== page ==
Non-fungible tokens (NFTs) are making headlines again, this time in fantasy sports. In September 2021, the French start-up company Sorare announced that it had raised significant capital—$680 million to be exact—for its fantasy football (soccer) platform. What makes this new format unique is the use of non-fungible tokens (NFTs) in conjunction with fantasy sports and blockchain technology to track transactions within the fantasy league. While there may be some skepticism around NFTs, fantasy sports companies seem primed to survive and grow.
Fantasy Sports Still Reign Supreme
Fantasy sports are online gaming platforms that enable a participant to draft, sign, manage, and trade professional athletes to build their own teams and compete against other team “owners,” either head-to-head in weekly leagues or season-long “Rotisserie-style” scoring. Points are awarded based on the players’ actual performance in their real-life games. In 2019, the fantasy sports generated $2.9 billion-dollars and the sector was valued at approximately $7.22 billion. The industry shows little sign of slowing down, especially now with the introduction of NFTs to the mix. According to Research and Markets, the global fantasy sports market is expected to have a CAGR of 5% over 2020 to 2025. Opportunities for fantasy sports leagues to grow are myriad, especially as internet access and 5G networks continue to proliferate. Allied Market Research predicts that fantasy sports will reach $48.6 billion by 2027, a CAGR of 13.9% from 2021 to 2027.
The Ever-Expanding Role of NFTs in Fantasy Sports
In 2021, ,NFTs have taken an all-star role in fantasy sports, with companies making millions by issuing new cards on their platforms. These companies use blockchain technology distributed across thousands of computers around the world to record who owns which “cards” and ensure that all purchases and sales are accurate and transparent.
- Sorare. Sorare, in particular, has created a unique approach to its NFTs and fantasy football platform. The company has built a fantasy sports league centered on buying, collecting, and trading NFTs on the Ethereum The company partnered with 180 football organizations, including the European giants Real Madrid, Liverpool, and Juventus. Even current and former top European players have invested in the company, with Gerard Pique, Antione Griezmann, and Rio Ferdinand taking stakes. Since January 2021, over $150 million worth of NFTs has been traded on their platform with sales growing fifty-fold between Q2 2020 and Q2 2021. Valued currently at $4.3 billion, there are 600,000 registered users and 150,000 users who buy or sell or trade a card per month. Sorare generates revenue by issuing new cards on their platform through auctions and can also be sold on platforms such as OpenSea and Rarible.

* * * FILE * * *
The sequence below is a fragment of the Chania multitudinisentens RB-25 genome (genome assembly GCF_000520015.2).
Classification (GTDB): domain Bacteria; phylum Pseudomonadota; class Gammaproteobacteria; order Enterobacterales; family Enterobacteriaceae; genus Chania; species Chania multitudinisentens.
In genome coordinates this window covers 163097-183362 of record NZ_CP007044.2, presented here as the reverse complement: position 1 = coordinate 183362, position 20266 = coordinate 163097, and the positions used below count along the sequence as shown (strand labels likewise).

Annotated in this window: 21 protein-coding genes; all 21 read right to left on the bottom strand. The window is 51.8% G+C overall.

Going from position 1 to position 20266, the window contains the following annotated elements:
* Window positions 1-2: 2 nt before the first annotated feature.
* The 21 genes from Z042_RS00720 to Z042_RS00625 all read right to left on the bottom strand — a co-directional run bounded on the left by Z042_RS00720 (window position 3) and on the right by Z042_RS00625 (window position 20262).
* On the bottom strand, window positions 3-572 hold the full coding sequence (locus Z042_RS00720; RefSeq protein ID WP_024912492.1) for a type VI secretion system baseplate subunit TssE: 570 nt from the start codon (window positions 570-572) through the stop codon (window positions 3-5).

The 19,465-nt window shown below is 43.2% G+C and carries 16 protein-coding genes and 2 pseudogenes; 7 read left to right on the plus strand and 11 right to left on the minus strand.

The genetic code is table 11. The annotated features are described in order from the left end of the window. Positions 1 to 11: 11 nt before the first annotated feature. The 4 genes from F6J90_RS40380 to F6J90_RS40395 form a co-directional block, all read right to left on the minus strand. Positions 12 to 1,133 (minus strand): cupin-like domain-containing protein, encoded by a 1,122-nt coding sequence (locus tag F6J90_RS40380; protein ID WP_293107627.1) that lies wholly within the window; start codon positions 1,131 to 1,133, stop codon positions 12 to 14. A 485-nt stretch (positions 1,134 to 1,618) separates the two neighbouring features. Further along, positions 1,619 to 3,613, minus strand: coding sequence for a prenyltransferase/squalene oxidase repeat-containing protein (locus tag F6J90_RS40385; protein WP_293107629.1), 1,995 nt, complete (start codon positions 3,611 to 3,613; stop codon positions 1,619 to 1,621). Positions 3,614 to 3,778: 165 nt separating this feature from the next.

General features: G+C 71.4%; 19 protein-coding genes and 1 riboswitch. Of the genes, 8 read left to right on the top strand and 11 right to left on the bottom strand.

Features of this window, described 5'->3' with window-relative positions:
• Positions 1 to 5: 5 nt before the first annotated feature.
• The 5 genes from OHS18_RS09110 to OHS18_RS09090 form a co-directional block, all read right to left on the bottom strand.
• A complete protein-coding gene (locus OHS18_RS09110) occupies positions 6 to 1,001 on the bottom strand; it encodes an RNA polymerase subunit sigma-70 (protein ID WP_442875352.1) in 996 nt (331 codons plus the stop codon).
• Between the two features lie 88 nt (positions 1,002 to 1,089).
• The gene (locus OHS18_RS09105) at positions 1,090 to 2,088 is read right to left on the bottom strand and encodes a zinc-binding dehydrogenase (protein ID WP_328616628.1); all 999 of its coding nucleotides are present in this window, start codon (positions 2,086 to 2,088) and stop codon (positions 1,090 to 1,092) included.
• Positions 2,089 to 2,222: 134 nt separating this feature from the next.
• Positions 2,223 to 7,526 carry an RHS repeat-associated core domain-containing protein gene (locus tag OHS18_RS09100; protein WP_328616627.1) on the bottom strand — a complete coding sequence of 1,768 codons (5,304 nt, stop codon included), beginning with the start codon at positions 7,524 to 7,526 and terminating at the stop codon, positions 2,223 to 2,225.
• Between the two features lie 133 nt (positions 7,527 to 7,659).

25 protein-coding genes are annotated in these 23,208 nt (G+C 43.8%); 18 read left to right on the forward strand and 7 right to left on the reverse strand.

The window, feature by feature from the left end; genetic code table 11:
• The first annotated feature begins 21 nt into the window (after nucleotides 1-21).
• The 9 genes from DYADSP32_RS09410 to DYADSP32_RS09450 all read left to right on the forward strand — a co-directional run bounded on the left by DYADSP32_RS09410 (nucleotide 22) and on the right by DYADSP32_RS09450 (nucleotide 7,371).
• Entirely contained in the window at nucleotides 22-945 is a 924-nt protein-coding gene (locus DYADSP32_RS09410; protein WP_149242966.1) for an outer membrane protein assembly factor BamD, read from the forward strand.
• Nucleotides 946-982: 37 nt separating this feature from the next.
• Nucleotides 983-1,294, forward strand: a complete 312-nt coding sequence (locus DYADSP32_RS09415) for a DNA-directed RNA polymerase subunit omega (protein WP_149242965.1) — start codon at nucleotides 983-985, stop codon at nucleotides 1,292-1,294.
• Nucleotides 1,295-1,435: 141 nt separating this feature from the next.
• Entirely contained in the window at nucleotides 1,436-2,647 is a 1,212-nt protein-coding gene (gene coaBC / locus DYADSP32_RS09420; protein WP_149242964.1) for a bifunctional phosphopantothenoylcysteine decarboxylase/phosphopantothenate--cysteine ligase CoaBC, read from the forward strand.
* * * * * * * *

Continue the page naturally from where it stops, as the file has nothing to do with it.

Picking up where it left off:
- NBA TopShot. Since opening its doors in October 2020, NBA Top Shot has generated $500 million in sales of basketball-themed NFTs and attracted over 800,000 users. Dapper Labs, the developer of NBA Top Shots, is now worth $2.6 billion and boasts a line-up of famous investors that includes Hollywood stars, current NBA players, and Michael Jordan. Like other platforms, participants can buy, sell, and trade officially licensed video highlights of their favorite players. Purchasers don’t receive the copyright to the image—they get the ownership over the NFT only. Pursuant to an agreement with the NBA and Dapper Labs, the NFT cannot be divided or copied by the purchaser and only transactions expressly outlined in the contract are allowed. Top Shot recently sold a LeBron James highlight NFT for over $200,000.
- Ultimate NFT. The recently-formed Ultimate NFT has goes one step further. It has developed a fantasy sports platform that adds a play-to-earn system to NFTs and fantasy football. Players use their NFTs to build fantasy dynasties and collect points based on the performance of the real-life players represented in their Ultimate NFT uses smart contracts to ensure players can earn money without intervention from “centralized powers” and enables borderless transactions. Their content aims to launch in mid/late October 2021.
Legal issues relating to NFTs, fantasy sports, and leagues